Falkirk Wheel brings Victorian brilliance back to the canals

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The Independent Online

First came the Blade of Light. Then the London Eye. And now the Falkirk Wheel.

The giant rotating boat-lift, which began trials last week, is part of the ambitious £84.5m Millennium Link project to rejoin the Forth & Clyde canal to the Union canal in Scotland. A world first, it has given messing about in canal boats a whole new slant.

The Wheel is an iconic statement of intent by British Waterways and one of 17 schemes aimed at encouraging traffic on Britain's 2,000 miles of canals, which attract 10 million users annually. The Wheel is expected to draw more than 150,000 boaters and rubber-neckers to an area of south-east Scotland still in a post-industrial meltdown.

The Wheel is part of a £500m scheme to renovate or reopen hundreds of miles of canals a year. Though canals carry 3.5m tonnes of freight a year, British Waterways' strategy is to increase leisure use. This helps local economies and property development while generating earners such as optical-fibre trunk lines under towpaths.

The Wheel is the showstopper, a return to the can-do brilliance of Victorian engineers, whose skills produced wonders such as the recently restored Anderton boat-lift in Cheshire.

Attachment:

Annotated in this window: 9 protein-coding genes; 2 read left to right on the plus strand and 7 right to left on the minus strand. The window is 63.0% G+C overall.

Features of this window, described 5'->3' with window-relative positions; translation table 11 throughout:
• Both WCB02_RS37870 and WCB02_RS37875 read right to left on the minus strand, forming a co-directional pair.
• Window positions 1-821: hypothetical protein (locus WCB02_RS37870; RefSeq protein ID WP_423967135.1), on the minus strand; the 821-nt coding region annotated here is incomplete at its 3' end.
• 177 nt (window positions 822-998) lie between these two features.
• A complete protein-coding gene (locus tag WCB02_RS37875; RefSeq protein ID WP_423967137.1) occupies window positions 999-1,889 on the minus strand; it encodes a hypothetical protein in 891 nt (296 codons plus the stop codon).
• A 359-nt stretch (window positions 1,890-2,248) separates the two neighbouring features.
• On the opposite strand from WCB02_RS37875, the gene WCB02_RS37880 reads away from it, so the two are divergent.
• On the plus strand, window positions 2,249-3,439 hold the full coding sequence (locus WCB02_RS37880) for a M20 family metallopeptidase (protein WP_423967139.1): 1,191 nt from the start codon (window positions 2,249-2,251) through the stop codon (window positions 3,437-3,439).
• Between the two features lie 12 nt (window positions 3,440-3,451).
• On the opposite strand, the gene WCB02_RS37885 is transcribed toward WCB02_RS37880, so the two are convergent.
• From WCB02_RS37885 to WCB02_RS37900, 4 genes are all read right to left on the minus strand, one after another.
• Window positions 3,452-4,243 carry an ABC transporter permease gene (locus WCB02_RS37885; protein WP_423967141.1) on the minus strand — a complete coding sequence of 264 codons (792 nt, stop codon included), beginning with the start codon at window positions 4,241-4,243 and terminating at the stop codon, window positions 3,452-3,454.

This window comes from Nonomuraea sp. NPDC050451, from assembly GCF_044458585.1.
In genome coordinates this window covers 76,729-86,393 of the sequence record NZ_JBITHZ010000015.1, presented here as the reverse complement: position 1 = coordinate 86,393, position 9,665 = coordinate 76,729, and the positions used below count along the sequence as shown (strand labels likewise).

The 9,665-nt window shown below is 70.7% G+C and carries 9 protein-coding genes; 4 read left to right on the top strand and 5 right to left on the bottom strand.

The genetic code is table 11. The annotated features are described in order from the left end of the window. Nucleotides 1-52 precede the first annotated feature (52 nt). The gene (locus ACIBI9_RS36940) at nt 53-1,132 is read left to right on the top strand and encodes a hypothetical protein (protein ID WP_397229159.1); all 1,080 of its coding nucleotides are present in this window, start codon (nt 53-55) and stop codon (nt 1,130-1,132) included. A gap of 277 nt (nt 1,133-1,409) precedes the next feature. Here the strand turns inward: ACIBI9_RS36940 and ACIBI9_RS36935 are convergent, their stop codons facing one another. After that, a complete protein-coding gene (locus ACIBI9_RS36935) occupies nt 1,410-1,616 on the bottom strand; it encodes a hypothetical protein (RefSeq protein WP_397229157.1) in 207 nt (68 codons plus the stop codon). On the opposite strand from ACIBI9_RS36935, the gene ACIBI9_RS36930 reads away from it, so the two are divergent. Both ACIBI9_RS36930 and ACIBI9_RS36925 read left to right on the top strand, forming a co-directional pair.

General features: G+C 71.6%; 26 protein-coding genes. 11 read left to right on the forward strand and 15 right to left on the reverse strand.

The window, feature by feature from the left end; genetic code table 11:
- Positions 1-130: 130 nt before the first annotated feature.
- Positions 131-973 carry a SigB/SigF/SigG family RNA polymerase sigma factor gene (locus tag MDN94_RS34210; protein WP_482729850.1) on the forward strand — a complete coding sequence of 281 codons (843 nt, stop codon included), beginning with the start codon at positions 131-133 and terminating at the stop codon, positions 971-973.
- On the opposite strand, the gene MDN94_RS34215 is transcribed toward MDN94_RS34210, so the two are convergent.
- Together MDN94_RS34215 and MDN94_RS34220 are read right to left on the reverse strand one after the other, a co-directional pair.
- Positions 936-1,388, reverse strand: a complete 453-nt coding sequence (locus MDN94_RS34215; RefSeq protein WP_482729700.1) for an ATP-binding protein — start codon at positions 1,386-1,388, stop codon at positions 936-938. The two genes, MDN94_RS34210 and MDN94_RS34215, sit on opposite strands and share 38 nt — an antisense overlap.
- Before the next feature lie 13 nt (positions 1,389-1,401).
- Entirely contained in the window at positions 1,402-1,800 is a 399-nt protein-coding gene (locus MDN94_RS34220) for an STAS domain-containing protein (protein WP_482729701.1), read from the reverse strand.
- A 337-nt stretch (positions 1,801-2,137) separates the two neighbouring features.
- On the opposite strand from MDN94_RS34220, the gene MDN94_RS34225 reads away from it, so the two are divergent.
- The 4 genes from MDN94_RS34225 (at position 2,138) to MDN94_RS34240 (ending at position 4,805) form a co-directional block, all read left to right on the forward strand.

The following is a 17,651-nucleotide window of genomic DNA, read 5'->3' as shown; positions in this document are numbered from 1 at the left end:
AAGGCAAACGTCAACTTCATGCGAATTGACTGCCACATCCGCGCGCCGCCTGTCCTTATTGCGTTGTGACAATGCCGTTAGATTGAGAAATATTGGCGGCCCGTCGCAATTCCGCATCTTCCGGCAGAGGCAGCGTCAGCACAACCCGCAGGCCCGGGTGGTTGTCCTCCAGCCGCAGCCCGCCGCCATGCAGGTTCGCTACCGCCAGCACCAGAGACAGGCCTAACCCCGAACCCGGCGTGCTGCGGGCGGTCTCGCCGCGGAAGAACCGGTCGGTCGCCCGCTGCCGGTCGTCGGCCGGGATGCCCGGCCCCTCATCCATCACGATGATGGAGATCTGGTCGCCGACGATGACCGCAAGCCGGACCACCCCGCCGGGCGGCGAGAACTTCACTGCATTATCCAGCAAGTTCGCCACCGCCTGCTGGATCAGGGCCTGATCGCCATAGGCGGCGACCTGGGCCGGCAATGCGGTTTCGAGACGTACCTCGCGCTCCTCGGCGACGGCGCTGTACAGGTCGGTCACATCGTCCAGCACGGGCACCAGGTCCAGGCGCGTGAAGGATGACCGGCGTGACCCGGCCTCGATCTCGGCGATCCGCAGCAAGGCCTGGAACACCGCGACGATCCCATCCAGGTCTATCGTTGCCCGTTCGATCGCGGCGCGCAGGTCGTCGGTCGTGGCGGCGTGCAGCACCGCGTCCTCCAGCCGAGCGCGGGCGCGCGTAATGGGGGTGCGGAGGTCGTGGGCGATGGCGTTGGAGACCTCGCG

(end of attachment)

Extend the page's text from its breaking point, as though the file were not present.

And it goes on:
The Wheel was designed by RMJM Architects, Scotland's biggest practice, working with engineers Arup. Perhaps surprisingly, the radical design is down to British Waterways, which rejected the designers' first proposal as too clunky.

The sheer scale and technical challenge posed by Falkirk's lift makes it unique. The 35m-diameter Wheel rotates around a 3.8m axle and, with its two boat-carrying caissons, holding 500,000 gallons of water, it weighs 1,800 tonnes. The Fine Art Commission for Scotland called it "a form of contemporary sculpture which has resulted in a truly exciting solution".

Ah, but is the Wheel as exciting as the Caisson Lock at Coombe Hay in Somerset? Here, 18th-century engineers created a truly hair-raising boat-lift in which an enclosed and almost waterproof caisson contained a manned longboat that was submerged, drawn down a well then released through a hatch into a lower canal. The lift, with ghoulish onlookers attending, closed after two years because of some spectacular accidents.